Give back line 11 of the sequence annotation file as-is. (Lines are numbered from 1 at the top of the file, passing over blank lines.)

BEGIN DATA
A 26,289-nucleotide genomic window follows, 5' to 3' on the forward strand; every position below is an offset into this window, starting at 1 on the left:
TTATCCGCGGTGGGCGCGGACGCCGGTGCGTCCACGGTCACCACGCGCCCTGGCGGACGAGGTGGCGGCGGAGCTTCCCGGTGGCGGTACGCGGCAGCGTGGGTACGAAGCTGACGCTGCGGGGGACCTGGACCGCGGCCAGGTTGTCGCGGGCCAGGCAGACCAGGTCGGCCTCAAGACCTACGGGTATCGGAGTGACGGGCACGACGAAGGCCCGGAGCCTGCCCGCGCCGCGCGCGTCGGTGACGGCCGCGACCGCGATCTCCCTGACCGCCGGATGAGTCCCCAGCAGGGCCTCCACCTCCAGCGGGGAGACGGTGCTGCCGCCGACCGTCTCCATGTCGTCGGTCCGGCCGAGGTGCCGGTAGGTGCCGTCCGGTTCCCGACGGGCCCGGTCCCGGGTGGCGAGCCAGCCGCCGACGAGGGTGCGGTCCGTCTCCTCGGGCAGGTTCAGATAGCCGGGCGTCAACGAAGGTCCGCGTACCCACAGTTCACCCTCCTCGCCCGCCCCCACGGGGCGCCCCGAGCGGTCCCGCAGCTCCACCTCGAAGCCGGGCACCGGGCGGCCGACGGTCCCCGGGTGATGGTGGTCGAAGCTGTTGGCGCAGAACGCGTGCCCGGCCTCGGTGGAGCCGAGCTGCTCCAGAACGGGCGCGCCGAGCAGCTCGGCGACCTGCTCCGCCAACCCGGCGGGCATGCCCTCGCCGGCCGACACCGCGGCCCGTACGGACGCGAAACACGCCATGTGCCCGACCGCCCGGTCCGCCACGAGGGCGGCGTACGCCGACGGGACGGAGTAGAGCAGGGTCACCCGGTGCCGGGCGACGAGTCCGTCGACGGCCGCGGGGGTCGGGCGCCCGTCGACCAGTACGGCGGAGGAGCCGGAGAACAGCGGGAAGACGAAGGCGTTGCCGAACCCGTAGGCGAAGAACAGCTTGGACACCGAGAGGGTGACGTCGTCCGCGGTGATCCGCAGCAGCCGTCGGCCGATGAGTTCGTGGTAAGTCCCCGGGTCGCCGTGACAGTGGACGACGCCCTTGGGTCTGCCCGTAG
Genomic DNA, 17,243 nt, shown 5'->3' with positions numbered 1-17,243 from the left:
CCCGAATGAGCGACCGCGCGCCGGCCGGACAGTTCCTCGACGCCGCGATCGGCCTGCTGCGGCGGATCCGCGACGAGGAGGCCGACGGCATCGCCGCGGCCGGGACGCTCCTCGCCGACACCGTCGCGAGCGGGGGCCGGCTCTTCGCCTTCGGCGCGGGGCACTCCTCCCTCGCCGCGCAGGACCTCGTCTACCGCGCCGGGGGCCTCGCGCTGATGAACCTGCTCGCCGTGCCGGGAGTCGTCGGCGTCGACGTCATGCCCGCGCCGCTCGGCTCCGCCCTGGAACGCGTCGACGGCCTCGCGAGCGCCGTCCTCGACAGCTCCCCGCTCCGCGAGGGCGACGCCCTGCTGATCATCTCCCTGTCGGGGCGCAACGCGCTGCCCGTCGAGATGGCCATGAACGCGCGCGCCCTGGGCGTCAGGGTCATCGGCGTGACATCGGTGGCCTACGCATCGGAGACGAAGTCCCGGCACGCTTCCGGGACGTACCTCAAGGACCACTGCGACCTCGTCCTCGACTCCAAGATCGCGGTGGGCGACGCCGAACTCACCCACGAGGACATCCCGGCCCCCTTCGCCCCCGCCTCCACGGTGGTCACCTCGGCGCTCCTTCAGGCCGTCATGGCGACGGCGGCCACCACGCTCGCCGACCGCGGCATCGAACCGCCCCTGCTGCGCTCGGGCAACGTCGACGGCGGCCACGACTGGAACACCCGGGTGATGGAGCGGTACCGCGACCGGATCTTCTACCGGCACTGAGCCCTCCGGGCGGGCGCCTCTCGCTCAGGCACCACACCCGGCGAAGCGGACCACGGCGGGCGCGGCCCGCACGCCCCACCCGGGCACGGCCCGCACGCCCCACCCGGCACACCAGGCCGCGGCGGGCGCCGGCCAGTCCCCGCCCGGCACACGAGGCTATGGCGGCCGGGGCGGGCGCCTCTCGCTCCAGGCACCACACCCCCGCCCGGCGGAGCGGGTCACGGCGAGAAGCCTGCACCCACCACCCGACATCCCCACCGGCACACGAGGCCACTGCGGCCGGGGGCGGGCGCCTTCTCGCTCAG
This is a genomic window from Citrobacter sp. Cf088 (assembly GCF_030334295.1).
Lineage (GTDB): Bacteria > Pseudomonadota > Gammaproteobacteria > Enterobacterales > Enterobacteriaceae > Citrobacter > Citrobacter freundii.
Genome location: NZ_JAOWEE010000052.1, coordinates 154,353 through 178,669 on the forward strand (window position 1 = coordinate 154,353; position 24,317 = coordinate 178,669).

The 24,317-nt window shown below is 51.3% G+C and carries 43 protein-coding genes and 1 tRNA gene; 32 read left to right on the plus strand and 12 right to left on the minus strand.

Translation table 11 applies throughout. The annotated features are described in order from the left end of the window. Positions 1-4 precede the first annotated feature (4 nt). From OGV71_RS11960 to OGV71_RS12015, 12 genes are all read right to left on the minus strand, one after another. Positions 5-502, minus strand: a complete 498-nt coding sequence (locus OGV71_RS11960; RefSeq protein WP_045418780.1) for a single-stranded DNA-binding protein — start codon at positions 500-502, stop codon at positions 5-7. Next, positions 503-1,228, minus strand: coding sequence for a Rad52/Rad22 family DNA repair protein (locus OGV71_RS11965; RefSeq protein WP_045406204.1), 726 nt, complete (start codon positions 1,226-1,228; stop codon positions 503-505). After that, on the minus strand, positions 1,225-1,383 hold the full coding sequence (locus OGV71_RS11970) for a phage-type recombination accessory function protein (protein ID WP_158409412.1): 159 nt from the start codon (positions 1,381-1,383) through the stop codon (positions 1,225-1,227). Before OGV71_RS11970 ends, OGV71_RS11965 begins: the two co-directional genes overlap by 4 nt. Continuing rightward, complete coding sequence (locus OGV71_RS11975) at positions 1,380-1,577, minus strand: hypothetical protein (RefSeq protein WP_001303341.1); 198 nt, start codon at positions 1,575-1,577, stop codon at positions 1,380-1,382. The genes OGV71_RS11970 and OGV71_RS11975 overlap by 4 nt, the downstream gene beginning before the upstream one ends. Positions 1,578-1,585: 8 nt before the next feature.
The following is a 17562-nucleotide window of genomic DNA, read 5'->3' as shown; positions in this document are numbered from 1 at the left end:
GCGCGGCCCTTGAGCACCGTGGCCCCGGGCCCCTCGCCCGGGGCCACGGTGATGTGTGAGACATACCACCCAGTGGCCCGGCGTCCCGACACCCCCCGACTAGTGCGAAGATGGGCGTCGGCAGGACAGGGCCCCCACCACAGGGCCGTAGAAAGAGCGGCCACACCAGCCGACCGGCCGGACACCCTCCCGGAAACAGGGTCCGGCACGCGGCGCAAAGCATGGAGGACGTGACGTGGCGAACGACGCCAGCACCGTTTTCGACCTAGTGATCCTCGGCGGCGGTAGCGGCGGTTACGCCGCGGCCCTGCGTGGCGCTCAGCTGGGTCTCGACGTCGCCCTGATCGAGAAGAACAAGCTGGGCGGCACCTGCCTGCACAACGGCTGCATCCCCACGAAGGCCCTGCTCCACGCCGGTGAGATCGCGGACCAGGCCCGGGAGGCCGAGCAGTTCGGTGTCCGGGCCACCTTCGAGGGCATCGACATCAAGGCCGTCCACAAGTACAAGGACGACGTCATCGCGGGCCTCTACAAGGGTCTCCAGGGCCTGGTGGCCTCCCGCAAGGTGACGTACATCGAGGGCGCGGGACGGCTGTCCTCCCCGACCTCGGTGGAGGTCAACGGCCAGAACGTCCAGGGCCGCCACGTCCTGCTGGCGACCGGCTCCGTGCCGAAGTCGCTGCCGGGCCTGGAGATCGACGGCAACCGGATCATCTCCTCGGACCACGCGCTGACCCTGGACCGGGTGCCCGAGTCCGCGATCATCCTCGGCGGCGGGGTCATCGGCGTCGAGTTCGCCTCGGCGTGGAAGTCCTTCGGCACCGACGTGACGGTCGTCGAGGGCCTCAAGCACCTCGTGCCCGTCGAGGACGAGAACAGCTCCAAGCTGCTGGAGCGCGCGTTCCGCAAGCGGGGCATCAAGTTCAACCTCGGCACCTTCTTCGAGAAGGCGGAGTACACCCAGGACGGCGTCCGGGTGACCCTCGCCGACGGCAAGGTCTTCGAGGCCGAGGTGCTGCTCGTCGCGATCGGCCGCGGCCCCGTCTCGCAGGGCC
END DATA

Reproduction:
GCGCGGCCCTTGAGCACCGTGGCCCCGGGCCCCTCGCCCGGGGCCACGGTGATGTGTGAGACATACCACCCAGTGGCCCGGCGTCCCGACACCCCCCGACTAGTGCGAAGATGGGCGTCGGCAGGACAGGGCCCCCACCACAGGGCCGTAGAAAGAGCGGCCACACCAGCCGACCGGCCGGACACCCTCCCGGAAACAGGGTCCGGCACGCGGCGCAAAGCATGGAGGACGTGACGTGGCGAACGACGCCAGCACCGTTTTCGACCTAGTGATCCTCGGCGGCGGTAGCGGCGGTTACGCCGCGGCCCTGCGTGGCGCTCAGCTGGGTCTCGACGTCGCCCTGATCGAGAAGAACAAGCTGGGCGGCACCTGCCTGCACAACGGCTGCATCCCCACGAAGGCCCTGCTCCACGCCGGTGAGATCGCGGACCAGGCCCGGGAGGCCGAGCAGTTCGGTGTCCGGGCCACCTTCGAGGGCATCGACATCAAGGCCGTCCACAAGTACAAGGACGACGTCATCGCGGGCCTCTACAAGGGTCTCCAGGGCCTGGTGGCCTCCCGCAAGGTGACGTACATCGAGGGCGCGGGACGGCTGTCCTCCCCGACCTCGGTGGAGGTCAACGGCCAGAACGTCCAGGGCCGCCACGTCCTGCTGGCGACCGGCTCCGTGCCGAAGTCGCTGCCGGGCCTGGAGATCGACGGCAACCGGATCATCTCCTCGGACCACGCGCTGACCCTGGACCGGGTGCCCGAGTCCGCGATCATCCTCGGCGGCGGGGTCATCGGCGTCGAGTTCGCCTCGGCGTGGAAGTCCTTCGGCACCGACGTGACGGTCGTCGAGGGCCTCAAGCACCTCGTGCCCGTCGAGGACGAGAACAGCTCCAAGCTGCTGGAGCGCGCGTTCCGCAAGCGGGGCATCAAGTTCAACCTCGGCACCTTCTTCGAGAAGGCGGAGTACACCCAGGACGGCGTCCGGGTGACCCTCGCCGACGGCAAGGTCTTCGAGGCCGAGGTGCTGCTCGTCGCGATCGGCCGCGGCCCCGTCTCGCAGGGCC